A Rebel’s Guide to James Connolly is a much needed effort to claim the ideas and struggles of James Connolly as a fighter for the working class — hell bent on sparking the wave of revolution that went on to seize Europe in the latter half of the First World War.
Connolly was a writer, orator, organiser and fighter for the working class, who dedicated his life to fighting capitalism and imperialism. He also gave his life for that fight — executed by the British state in 1916 for his part in the Dublin Easter Rising.
Sean Mitchell’s introduction to Connolly is very successful in illustrating his ideas and militancy as a product of the material conditions of the Irish working class. He had laboured from the age of eleven, and struggled constantly with poverty throughout his life. Mitchell makes clear that Connolly lived his life in the thick of class struggle, supporting the 1913 mass strike in Dublin and fighting in the 1916 Easter Rising, and did not act upon history as an individual, but worked to guide the working class to action.
No revolutionary can think of the wave of socialist upheavals that shook Europe in the early 20th century without wincing at how close the working class came to upending a world of ruling class tyranny. Therefore it is crucial that we study and learn from the revolutionaries who took part in those struggles.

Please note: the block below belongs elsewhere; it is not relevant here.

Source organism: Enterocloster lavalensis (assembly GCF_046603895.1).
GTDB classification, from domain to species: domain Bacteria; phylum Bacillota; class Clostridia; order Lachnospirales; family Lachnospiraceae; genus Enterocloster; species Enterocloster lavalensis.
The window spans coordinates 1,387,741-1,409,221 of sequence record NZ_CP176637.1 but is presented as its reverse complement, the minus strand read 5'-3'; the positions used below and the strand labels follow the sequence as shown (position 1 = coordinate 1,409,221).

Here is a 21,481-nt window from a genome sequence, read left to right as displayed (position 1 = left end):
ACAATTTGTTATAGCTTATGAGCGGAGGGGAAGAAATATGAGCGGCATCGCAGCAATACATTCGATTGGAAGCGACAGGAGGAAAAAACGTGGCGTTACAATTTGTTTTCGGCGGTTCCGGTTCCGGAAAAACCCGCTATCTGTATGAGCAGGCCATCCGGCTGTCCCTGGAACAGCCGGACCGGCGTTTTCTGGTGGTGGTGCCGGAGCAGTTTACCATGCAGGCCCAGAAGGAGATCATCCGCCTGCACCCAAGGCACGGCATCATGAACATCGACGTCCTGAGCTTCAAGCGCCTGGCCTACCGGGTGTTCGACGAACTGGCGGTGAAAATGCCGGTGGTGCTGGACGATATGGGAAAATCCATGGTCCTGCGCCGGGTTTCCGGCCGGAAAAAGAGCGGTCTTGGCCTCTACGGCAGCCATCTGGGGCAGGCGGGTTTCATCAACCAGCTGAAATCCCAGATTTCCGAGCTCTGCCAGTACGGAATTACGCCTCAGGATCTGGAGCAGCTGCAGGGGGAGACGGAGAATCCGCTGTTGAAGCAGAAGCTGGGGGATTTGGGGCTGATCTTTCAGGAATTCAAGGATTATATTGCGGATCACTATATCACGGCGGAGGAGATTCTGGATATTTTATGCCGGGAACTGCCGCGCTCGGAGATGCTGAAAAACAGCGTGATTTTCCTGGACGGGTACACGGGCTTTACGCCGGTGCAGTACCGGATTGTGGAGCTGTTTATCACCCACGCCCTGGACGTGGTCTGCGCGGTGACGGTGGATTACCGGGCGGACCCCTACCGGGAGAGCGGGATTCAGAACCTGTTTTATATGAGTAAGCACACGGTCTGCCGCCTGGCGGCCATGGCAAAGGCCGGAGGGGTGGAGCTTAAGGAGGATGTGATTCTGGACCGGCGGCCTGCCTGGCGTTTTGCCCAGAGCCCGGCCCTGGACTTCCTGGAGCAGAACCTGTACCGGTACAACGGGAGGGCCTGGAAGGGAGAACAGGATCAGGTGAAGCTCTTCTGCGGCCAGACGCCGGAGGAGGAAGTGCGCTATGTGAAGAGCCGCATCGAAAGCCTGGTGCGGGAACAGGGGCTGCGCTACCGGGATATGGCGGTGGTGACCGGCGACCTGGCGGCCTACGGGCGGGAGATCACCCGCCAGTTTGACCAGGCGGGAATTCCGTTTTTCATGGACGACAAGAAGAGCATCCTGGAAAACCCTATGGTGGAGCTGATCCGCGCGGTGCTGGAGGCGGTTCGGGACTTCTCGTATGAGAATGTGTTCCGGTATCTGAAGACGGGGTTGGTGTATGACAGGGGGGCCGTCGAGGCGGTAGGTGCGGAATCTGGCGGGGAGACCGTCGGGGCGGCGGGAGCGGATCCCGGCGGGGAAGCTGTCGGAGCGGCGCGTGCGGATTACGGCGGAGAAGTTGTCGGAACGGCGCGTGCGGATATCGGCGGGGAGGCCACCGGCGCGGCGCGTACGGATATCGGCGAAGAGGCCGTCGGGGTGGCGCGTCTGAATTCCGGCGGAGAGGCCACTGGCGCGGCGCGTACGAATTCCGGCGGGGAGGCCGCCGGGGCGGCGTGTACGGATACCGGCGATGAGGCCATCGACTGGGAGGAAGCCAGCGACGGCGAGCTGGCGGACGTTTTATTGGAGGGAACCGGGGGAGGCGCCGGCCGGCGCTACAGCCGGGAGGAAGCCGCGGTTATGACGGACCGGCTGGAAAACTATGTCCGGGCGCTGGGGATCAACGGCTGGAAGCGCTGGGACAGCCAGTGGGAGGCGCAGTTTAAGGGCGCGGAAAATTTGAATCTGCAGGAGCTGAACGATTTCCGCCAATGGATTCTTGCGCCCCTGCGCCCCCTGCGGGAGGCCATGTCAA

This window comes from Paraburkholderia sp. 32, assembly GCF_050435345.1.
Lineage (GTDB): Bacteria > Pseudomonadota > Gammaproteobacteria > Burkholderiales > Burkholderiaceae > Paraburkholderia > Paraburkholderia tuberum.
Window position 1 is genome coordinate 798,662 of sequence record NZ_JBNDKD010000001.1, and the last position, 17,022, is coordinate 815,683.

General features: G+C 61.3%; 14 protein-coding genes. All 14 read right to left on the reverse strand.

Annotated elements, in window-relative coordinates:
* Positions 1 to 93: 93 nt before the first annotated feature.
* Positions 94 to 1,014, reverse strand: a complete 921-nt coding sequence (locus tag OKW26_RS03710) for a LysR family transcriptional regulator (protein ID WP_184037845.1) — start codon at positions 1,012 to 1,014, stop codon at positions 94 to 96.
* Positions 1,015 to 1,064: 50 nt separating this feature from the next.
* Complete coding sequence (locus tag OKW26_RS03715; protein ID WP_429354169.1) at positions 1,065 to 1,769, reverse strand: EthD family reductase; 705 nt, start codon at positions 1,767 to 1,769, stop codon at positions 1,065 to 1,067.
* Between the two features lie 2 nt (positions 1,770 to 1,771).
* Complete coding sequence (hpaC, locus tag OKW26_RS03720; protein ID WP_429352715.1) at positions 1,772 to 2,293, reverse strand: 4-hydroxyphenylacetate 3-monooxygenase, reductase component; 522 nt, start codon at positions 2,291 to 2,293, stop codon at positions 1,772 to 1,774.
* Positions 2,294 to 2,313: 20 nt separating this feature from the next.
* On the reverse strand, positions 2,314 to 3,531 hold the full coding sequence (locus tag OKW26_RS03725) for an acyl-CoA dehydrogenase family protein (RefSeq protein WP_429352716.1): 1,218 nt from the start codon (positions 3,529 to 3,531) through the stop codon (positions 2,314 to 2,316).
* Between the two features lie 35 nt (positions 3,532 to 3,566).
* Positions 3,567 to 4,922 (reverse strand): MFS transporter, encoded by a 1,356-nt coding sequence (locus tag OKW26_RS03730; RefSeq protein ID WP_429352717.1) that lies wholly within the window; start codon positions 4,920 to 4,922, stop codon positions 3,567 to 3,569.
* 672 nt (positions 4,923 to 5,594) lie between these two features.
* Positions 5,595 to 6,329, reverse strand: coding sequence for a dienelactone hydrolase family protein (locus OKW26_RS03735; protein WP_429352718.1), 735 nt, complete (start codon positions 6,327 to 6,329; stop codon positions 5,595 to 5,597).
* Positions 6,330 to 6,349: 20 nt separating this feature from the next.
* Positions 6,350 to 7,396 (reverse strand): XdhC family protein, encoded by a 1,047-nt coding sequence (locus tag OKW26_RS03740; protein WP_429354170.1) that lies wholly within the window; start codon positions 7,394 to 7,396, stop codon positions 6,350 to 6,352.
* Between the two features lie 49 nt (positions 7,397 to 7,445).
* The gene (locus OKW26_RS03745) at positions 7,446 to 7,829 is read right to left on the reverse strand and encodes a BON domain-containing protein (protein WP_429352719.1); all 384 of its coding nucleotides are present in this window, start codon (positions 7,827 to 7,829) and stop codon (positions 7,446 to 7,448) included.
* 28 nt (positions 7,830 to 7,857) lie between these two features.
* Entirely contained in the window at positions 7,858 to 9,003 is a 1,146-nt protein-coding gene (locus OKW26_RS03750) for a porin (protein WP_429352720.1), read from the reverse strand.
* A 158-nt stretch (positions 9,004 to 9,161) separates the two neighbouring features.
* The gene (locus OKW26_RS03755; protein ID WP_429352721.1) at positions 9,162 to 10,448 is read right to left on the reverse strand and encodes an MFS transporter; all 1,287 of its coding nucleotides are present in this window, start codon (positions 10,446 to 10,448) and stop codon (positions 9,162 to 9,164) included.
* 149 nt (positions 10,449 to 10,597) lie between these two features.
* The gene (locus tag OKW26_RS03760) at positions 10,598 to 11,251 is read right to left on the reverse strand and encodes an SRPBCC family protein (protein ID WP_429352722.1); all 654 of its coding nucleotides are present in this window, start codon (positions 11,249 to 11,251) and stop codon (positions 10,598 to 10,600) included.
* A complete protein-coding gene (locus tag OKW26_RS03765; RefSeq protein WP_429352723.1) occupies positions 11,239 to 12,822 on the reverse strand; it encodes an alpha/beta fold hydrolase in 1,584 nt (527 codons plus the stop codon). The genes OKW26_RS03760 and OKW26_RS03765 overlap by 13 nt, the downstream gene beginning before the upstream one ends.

Like the Rebel’s Guide to Rosa Luxemburg, this book clearly demonstrates that Connolly’s efforts were thwarted by the failure to build a revolutionary socialist party. Such a party could have provided a clearer direction to those workers prepared to rise up against imperialism.
Modern socialists must look for inspiration in the revolutionary fervour and socialist principles of activists and thinkers such as James Connolly, while actively seeking to learn from their experiences. We must always seek to apply lessons from the past to the changed circumstances in which we live today, to better prepare for the battles we will face.
The Rebel’s Guide series is an invaluable resource to socialists who want an introduction to ideas and history with which they are unfamiliar, or to educate others in the history of the working class. Sean Mitchell’s A Rebel’s Guide to James Connolly is an excellent materialist history of class struggle in the early 20th century in Ireland, as well as a principled discussion of the ideas, struggles and life of James Connolly himself.
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